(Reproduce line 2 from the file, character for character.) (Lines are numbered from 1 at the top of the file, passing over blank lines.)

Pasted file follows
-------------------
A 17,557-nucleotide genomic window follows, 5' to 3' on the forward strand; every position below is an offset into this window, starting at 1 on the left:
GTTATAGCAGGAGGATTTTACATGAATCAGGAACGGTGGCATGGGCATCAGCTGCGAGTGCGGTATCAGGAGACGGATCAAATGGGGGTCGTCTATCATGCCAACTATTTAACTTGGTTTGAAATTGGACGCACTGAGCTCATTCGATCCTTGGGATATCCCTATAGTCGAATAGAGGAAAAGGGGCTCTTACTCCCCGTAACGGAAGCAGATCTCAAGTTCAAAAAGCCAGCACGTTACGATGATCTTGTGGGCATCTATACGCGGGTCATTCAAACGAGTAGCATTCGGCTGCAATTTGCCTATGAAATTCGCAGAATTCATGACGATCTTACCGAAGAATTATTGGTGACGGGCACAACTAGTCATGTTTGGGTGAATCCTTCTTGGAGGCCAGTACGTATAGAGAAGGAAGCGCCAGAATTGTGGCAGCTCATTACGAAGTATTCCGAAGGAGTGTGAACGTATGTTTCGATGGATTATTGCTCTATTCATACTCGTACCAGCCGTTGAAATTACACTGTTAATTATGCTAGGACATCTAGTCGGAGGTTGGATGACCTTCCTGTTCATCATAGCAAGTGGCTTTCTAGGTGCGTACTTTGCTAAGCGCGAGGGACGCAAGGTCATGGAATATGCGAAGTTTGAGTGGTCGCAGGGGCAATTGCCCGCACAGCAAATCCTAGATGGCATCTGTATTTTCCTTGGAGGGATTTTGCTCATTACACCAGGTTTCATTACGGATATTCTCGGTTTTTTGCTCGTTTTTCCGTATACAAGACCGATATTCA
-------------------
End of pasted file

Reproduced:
GTTATAGCAGGAGGATTTTACATGAATCAGGAACGGTGGCATGGGCATCAGCTGCGAGTGCGGTATCAGGAGACGGATCAAATGGGGGTCGTCTATCATGCCAACTATTTAACTTGGTTTGAAATTGGACGCACTGAGCTCATTCGATCCTTGGGATATCCCTATAGTCGAATAGAGGAAAAGGGGCTCTTACTCCCCGTAACGGAAGCAGATCTCAAGTTCAAAAAGCCAGCACGTTACGATGATCTTGTGGGCATCTATACGCGGGTCATTCAAACGAGTAGCATTCGGCTGCAATTTGCCTATGAAATTCGCAGAATTCATGACGATCTTACCGAAGAATTATTGGTGACGGGCACAACTAGTCATGTTTGGGTGAATCCTTCTTGGAGGCCAGTACGTATAGAGAAGGAAGCGCCAGAATTGTGGCAGCTCATTACGAAGTATTCCGAAGGAGTGTGAACGTATGTTTCGATGGATTATTGCTCTATTCATACTCGTACCAGCCGTTGAAATTACACTGTTAATTATGCTAGGACATCTAGTCGGAGGTTGGATGACCTTCCTGTTCATCATAGCAAGTGGCTTTCTAGGTGCGTACTTTGCTAAGCGCGAGGGACGCAAGGTCATGGAATATGCGAAGTTTGAGTGGTCGCAGGGGCAATTGCCCGCACAGCAAATCCTAGATGGCATCTGTATTTTCCTTGGAGGGATTTTGCTCATTACACCAGGTTTCATTACGGATATTCTCGGTTTTTTGCTCGTTTTTCCGTATACAAGACCGATATTCA